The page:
With all this strength, the fact is that the US working class is still lacking the necessary tactics and strategy to win a full victory over their exploiters. Struggles are often weakened or derailed because of the absence of greater revolutionary objectives and militant leadership. While workers may achieve basic economic victories, most striking workers find themselves undercut by their own sell-out union leaders, who work in collusion with the bosses. This was seen in the Nabisco and Kellogg’s strikes, where many workers expressed their dissatisfaction with final contracts negotiated by union leaders which failed to address key demands.
On Nabisco picket lines in Portland this year, workers and their supporters held their ground against company guards and delivery trucks attempting to cross picket lines, but this militancy was not the norm. In the John Deere strikes, which began with high energy and wide community solidarity, pickets were targeted with legal injunctions by the bourgeois (capitalist) State, which were enforced by union leadership.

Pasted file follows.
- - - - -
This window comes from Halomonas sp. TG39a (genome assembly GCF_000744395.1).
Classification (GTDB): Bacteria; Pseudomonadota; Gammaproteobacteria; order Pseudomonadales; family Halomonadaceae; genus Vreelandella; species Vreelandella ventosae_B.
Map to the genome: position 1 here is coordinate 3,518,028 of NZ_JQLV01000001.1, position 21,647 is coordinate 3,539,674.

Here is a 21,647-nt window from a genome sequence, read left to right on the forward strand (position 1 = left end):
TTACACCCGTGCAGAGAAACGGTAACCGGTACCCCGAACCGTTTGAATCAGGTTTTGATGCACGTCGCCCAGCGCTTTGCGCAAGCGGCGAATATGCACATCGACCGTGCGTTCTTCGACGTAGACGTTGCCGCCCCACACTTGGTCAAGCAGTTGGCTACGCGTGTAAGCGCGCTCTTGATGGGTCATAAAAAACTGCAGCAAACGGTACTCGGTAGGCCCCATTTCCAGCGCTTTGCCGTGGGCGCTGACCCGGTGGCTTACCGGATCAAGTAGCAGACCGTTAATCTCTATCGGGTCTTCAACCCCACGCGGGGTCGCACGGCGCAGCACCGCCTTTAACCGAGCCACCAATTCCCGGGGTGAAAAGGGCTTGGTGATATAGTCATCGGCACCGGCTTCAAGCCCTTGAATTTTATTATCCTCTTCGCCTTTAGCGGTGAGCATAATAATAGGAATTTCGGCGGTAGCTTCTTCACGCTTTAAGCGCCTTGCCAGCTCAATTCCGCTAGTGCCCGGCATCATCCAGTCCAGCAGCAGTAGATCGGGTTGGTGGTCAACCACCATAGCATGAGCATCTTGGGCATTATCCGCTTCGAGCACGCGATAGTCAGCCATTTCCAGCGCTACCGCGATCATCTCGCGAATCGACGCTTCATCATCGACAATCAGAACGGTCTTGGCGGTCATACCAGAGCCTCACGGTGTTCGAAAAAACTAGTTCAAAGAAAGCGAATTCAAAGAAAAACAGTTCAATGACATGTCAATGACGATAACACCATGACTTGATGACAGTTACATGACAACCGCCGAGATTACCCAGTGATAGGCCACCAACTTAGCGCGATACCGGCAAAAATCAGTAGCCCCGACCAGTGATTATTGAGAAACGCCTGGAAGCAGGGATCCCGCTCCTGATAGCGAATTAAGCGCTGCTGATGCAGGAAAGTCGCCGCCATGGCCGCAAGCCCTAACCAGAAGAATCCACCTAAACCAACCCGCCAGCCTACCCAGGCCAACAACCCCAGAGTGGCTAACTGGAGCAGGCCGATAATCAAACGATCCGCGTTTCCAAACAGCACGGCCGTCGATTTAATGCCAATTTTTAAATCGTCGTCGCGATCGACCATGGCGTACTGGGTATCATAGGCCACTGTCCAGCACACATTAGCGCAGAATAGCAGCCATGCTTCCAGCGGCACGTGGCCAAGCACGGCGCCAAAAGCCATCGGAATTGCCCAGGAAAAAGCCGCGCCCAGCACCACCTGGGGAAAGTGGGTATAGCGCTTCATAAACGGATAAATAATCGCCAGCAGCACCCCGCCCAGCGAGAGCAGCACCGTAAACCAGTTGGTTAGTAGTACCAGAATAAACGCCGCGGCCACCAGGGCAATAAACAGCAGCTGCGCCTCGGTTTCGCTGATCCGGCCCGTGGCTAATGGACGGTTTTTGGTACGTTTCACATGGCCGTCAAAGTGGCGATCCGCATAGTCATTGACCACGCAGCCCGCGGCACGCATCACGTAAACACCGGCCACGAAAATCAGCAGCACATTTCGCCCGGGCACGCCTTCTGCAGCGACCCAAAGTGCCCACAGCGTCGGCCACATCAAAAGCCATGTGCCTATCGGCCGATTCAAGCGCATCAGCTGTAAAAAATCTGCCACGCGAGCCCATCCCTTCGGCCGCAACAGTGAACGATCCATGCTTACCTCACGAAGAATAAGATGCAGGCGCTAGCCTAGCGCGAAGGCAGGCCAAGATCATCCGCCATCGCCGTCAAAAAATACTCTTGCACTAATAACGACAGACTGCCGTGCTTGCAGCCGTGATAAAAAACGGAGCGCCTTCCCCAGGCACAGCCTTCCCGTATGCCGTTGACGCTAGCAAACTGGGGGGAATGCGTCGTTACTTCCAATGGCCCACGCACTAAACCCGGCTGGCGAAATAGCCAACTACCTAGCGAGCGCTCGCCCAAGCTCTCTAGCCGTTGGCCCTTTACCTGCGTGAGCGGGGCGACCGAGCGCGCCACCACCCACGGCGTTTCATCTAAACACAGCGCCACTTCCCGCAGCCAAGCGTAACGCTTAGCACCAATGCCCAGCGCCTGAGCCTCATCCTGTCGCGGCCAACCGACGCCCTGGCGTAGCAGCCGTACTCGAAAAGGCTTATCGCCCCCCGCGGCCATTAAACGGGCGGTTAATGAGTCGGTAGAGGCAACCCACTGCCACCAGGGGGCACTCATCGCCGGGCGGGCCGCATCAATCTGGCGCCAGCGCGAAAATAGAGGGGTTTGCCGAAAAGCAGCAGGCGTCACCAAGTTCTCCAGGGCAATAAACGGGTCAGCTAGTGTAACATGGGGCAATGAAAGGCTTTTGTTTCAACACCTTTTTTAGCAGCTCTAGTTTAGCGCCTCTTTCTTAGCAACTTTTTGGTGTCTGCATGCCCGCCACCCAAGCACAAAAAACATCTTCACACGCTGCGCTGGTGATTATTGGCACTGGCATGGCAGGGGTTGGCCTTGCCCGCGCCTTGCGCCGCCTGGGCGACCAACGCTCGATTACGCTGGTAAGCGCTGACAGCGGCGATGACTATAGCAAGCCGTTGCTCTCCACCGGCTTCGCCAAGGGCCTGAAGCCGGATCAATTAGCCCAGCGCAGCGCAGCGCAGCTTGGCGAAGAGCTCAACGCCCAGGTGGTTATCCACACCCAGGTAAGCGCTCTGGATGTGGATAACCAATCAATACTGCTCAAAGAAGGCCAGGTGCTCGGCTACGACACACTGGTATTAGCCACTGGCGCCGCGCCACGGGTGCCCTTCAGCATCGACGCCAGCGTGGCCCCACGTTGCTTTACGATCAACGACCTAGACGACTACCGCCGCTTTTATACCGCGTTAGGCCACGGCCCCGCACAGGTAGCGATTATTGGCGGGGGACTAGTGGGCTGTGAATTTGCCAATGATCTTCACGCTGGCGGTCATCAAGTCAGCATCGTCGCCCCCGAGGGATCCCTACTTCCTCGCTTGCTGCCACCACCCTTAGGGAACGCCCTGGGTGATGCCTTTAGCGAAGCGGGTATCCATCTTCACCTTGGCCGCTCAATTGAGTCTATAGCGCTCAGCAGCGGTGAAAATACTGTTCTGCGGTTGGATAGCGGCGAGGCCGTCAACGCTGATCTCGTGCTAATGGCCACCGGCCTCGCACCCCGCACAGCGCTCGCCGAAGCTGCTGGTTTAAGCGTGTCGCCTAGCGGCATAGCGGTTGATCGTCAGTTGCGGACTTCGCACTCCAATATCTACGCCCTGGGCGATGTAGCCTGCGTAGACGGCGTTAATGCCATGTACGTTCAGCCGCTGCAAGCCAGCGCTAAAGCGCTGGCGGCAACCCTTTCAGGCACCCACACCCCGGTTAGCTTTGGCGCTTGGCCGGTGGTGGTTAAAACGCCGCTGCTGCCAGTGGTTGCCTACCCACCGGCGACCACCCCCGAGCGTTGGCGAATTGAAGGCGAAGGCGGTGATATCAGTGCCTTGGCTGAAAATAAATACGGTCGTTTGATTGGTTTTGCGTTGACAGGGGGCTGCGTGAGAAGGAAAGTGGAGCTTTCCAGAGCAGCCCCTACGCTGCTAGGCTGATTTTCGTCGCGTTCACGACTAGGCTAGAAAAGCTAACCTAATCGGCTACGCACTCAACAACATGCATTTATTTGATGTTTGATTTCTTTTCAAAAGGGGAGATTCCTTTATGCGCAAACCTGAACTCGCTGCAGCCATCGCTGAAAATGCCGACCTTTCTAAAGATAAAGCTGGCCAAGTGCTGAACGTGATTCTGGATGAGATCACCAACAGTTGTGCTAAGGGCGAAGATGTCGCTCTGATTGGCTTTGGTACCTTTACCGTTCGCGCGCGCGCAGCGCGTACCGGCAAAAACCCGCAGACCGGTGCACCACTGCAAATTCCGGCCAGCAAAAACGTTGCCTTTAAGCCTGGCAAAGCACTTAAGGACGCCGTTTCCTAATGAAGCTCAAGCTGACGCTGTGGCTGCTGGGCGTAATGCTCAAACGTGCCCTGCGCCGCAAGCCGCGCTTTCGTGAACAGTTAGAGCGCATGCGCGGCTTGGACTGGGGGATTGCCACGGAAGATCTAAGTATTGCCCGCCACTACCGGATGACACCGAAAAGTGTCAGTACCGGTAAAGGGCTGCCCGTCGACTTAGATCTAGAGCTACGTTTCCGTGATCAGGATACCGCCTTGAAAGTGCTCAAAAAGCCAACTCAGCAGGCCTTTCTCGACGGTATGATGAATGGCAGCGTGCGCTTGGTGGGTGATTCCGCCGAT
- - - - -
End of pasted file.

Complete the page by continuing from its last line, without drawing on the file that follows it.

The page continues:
As Chairman Gonzalo, leader of the Communist Party of Peru, said, workers “should feel clearly the power that they have when their strikes stop production.” Workers’ labor-power, which drives production, is where their strength lies. If strikes are de-fanged by the union bureaucrats and adhere obediently to the laws written by the same capitalists workers are struggling against, this power is neutered.
Acting within the workers’ movement on behalf of the capitalists, the sell-out leaders of trade unions want to gut the workers’ movement of any militancy. Opportunist politicians and organizations, particularly those aligned with the Democratic Party, chain the workers to the very system of exploitation that drives our class’s rebellion. They drag workers’ struggles into the dead ends of the voting booth and toothless reforms, which brings demoralization and disunity to workers.
For revolutionaries inside unions, it is necessary to expose the traitorous nature of the union bureaucrats, while developing struggle outside of the union that is not bound by the capitalist ruling class’s terms of engagement. However, only 10% of US workers are unionized, which means most workers don’t face the dual threat of the bosses and sell-out union bureaucracy. No matter the conditions, it is the task of revolutionaries to unite as many workers as possible in the struggle for political power for the proletariat.